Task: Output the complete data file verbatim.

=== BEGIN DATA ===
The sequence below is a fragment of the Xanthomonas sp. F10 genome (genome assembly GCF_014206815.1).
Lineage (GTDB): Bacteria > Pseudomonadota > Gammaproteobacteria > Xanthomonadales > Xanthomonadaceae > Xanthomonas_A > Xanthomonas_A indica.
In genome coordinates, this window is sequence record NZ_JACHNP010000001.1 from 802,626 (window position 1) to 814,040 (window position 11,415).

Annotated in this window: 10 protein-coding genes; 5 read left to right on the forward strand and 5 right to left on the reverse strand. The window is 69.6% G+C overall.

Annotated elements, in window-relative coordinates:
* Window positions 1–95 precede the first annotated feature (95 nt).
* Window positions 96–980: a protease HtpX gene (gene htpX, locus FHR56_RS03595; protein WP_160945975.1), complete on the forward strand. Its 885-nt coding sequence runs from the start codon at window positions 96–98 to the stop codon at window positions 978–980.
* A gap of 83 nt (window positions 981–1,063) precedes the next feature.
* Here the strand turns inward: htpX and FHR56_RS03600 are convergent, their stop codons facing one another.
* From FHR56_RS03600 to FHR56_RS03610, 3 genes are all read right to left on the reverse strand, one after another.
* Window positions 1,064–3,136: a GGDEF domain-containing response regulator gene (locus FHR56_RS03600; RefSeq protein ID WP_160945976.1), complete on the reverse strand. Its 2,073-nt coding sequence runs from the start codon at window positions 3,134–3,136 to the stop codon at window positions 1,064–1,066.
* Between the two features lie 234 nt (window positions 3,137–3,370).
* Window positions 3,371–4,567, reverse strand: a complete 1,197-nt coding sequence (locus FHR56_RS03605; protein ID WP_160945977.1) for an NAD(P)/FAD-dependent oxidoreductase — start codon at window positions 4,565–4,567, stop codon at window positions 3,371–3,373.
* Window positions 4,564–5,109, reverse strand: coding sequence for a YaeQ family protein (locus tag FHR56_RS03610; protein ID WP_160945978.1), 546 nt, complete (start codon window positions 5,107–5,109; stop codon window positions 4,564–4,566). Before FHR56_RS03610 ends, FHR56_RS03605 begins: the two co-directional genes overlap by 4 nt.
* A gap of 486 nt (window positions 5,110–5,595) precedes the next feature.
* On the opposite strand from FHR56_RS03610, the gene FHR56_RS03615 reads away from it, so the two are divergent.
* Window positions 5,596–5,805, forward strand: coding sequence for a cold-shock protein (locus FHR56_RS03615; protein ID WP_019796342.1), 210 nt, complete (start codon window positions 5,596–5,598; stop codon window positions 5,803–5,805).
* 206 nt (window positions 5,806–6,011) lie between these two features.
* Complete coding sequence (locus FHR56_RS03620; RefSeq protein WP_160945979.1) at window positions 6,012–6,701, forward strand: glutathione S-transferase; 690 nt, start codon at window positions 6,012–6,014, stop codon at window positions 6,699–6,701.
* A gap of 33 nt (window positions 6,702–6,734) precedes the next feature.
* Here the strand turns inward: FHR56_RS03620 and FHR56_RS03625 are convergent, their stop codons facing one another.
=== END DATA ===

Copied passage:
The sequence below is a fragment of the Xanthomonas sp. F10 genome (genome assembly GCF_014206815.1).
Lineage (GTDB): Bacteria > Pseudomonadota > Gammaproteobacteria > Xanthomonadales > Xanthomonadaceae > Xanthomonas_A > Xanthomonas_A indica.
In genome coordinates, this window is sequence record NZ_JACHNP010000001.1 from 802,626 (window position 1) to 814,040 (window position 11,415).

Annotated in this window: 10 protein-coding genes; 5 read left to right on the forward strand and 5 right to left on the reverse strand. The window is 69.6% G+C overall.

Annotated elements, in window-relative coordinates:
* Window positions 1–95 precede the first annotated feature (95 nt).
* Window positions 96–980: a protease HtpX gene (gene htpX, locus FHR56_RS03595; protein WP_160945975.1), complete on the forward strand. Its 885-nt coding sequence runs from the start codon at window positions 96–98 to the stop codon at window positions 978–980.
* A gap of 83 nt (window positions 981–1,063) precedes the next feature.
* Here the strand turns inward: htpX and FHR56_RS03600 are convergent, their stop codons facing one another.
* From FHR56_RS03600 to FHR56_RS03610, 3 genes are all read right to left on the reverse strand, one after another.
* Window positions 1,064–3,136: a GGDEF domain-containing response regulator gene (locus FHR56_RS03600; RefSeq protein ID WP_160945976.1), complete on the reverse strand. Its 2,073-nt coding sequence runs from the start codon at window positions 3,134–3,136 to the stop codon at window positions 1,064–1,066.
* Between the two features lie 234 nt (window positions 3,137–3,370).
* Window positions 3,371–4,567, reverse strand: a complete 1,197-nt coding sequence (locus FHR56_RS03605; protein ID WP_160945977.1) for an NAD(P)/FAD-dependent oxidoreductase — start codon at window positions 4,565–4,567, stop codon at window positions 3,371–3,373.
* Window positions 4,564–5,109, reverse strand: coding sequence for a YaeQ family protein (locus tag FHR56_RS03610; protein ID WP_160945978.1), 546 nt, complete (start codon window positions 5,107–5,109; stop codon window positions 4,564–4,566). Before FHR56_RS03610 ends, FHR56_RS03605 begins: the two co-directional genes overlap by 4 nt.
* A gap of 486 nt (window positions 5,110–5,595) precedes the next feature.
* On the opposite strand from FHR56_RS03610, the gene FHR56_RS03615 reads away from it, so the two are divergent.
* Window positions 5,596–5,805, forward strand: coding sequence for a cold-shock protein (locus FHR56_RS03615; protein ID WP_019796342.1), 210 nt, complete (start codon window positions 5,596–5,598; stop codon window positions 5,803–5,805).
* 206 nt (window positions 5,806–6,011) lie between these two features.
* Complete coding sequence (locus FHR56_RS03620; RefSeq protein WP_160945979.1) at window positions 6,012–6,701, forward strand: glutathione S-transferase; 690 nt, start codon at window positions 6,012–6,014, stop codon at window positions 6,699–6,701.
* A gap of 33 nt (window positions 6,702–6,734) precedes the next feature.
* Here the strand turns inward: FHR56_RS03620 and FHR56_RS03625 are convergent, their stop codons facing one another.